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Change Team: 
Simple Flash Card Test to Detect Concussions
by posted 08/29/2015

This was an article from earlier this year.  It gives an interesting look at evaluating potential concussions.  http://well.blogs.nytimes.com/2015/03/11/a-2-minute-test-to-detect-concussions/?_r=0

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New Social Networking Site Just for Athletes
by posted 04/04/2015

In today's issue of the KC Star page A6 is an article about a new local startup social network website just for athletes.  It is designed to basically provide one-stop "shopping" for athletes  for "content, careers and connections".  They also have a mobile app for both Android and iOS.  http://t.co/semJyj6imk

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ACT/SAT Tips
by posted 03/15/2014

The writing component of the ACT/SAT will not be used to determine NCAA Eligibility.

You are eligible for a fee waiver for the NCAA Eligibility Center if you have received a waiver for the SAT/ACT fee.

The 
#NCAAEligibilityCenter will use best scores from each section of SAT/ACT to determine best cumulative score.
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10 Tips for Unsigned Seniors (Class 2014)
by posted 03/15/2014

#1 – Put together your Student-Athlete Resume

#2 – The #1 rule to remember is that coaches MUST see you play in order to be interested in recruiting you, either in person or on film. If you don’t have any offers and nobody has come out to see you play, your main goal is to get coaches to evaluate your film.

#3 – When researching and contacting schools, you MUST figure out which assistant coach is in charge of recruiting your town, position, grade, etc. Each coaching staff splits recruiting responsibilities, so your priority is to find out which coach would be your ‘recruiting coach.’

#4 – Talk to your prep coaches and see if they would be able to call some schools for you. What level do they think you would be able to play at? Do they know any college coaches who are at that level who may be able to give you a quick evaluation? Would your coaches be willing to make some cold calls for you?

#5 – Start contacting the local schools, schools within your state. 

#6 – If possible, try to evaluate which school lacks depth at your position. Recruiting decisions are based on timing, it will be difficult to get your foot in the door at a school that is stacked at your position. Coaches are much more likely to evaluate your film if they are in need of a player just like you.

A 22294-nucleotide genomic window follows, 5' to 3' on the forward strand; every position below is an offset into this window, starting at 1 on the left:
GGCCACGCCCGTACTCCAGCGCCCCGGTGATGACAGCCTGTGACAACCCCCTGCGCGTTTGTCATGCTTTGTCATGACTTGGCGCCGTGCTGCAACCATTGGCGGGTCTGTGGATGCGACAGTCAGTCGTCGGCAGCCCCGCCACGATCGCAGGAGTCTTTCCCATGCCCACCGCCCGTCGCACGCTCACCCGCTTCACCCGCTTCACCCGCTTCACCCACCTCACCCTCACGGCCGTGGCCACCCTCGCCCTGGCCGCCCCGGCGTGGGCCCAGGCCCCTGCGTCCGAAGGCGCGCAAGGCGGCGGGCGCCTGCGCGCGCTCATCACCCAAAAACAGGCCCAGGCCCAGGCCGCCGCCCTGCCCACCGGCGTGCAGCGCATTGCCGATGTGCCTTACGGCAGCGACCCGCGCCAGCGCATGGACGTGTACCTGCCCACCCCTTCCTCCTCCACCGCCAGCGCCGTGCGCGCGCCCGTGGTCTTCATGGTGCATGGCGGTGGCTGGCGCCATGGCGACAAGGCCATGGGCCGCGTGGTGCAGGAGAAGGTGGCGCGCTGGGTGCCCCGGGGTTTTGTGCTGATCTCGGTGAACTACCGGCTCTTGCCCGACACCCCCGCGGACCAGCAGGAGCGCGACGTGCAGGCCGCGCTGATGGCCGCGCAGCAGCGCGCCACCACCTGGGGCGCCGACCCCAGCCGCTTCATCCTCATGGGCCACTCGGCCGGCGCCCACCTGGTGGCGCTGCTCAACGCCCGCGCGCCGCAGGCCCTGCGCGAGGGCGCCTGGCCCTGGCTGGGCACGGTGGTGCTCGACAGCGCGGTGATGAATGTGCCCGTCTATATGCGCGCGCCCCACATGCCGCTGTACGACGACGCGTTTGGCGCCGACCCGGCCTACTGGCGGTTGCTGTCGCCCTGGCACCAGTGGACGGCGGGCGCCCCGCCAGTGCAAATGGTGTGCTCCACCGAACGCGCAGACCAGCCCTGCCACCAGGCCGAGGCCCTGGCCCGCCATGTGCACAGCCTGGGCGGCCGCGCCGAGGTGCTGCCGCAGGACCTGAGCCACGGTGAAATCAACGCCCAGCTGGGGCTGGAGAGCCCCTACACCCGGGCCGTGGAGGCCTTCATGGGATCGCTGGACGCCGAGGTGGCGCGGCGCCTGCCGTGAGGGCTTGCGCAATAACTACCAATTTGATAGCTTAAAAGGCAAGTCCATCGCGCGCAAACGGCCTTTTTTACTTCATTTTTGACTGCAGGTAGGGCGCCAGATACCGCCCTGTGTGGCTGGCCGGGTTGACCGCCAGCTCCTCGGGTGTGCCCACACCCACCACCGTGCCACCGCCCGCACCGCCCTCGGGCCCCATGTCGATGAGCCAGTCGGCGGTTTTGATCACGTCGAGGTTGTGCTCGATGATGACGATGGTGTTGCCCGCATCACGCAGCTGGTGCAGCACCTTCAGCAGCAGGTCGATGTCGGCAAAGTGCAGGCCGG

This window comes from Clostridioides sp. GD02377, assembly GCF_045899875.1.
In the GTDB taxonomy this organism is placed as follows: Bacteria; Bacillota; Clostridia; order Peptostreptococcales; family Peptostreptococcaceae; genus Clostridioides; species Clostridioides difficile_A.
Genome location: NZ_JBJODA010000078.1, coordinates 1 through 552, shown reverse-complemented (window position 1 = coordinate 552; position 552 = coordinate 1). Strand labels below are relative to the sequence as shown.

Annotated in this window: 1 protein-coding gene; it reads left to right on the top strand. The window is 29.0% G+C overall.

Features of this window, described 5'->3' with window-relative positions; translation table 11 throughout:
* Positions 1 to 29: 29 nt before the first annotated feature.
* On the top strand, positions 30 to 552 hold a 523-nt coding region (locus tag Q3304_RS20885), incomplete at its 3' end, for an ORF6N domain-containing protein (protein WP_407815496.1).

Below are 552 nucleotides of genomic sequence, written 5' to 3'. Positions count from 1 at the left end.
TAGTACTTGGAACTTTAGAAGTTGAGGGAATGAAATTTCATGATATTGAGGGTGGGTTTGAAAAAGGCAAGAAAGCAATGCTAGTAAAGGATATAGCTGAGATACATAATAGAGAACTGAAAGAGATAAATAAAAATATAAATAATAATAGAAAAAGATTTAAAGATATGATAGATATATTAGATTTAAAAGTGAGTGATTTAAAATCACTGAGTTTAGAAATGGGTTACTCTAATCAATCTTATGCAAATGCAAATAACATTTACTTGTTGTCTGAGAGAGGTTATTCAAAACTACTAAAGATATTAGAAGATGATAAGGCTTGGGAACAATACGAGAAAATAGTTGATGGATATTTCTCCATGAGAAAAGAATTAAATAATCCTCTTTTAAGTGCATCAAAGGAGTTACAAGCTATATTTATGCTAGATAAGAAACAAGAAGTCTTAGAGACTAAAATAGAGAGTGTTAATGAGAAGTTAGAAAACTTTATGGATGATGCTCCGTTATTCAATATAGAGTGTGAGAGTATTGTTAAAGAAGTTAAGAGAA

#7 – Would you consider starting at a Junior College and transferring to a Division I or II school in a year or two? Many Division I and II programs put effort into scouting Junior College programs.

#8 – If you have no scholarship offers would you be interested in joining the team as a walk-on and work to secure non-athletic scholarships or student loans?

#9 – Register with the NCAA Eligibility Center if you haven’t already. It is a MANDATORY step, and a sign of maturity to coaches that you’ve already begun the process.

#10 – Get a copy of your unofficial transcript ready as well as your SAT/ACT scores. Once coaches are interested in you, the next step will be to evaluate if you can qualify academically.



 
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Can Junior Colleges Offer Athletic Scholarships?
by posted 03/15/2014

You can receive athletic scholarships to some Junior Colleges to include tuition, fees, room, board, books, course-related materials and transportation costs one time per academic year. Each school varies with what type of athletic scholarship aid they are able to offer—ranging from full scholarships to partial aid to none. Each institution belonging to the NJCAA can choose to compete on the Division I, II or III level in designated sports. Division I colleges may offer full athletic scholarships, Division II colleges are limited to awarding tuition, fees and books, and Division III institutions may provide no athletically related financial assistance. However, NJCAA colleges that do not offer athletic aid may choose to participate at the Division I or II level if they so desire. If you are looking into starting your athletic career at a Junior College contact the coaches ateach school to learn more about what they are able to offer in terms of scholarship opportunities.
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Is your JR year your biggest year to get noticed?
by posted 02/21/2014

Q: Is your Junior year your biggest year to get noticed by college coaches?

A: Yes, your junior year is a key time to be making a name for yourself, a key time to get your play on film for coaches to evaluate and a key time to make sure you’re taking the right classes and finishing with the right grades in order to qualify academically. But, understand that your junior year is never the beginning or end of the process for you!

Coaches are beginning their research during your freshman and sophomore years. They are getting
regional scouting reports from trusted sources about potential players in the state, region and nation. They are noticing underclassmen while out on the road evaluating upperclassmen players they are currently recruiting. They are getting tips from their network of high school and club coaches in the state and region. They are building lists of potential recruits when you are in 9th and 10th grade, even before they are able to contact you legally.

You can’t wait until your junior year to get focused if you are trying to play college sports.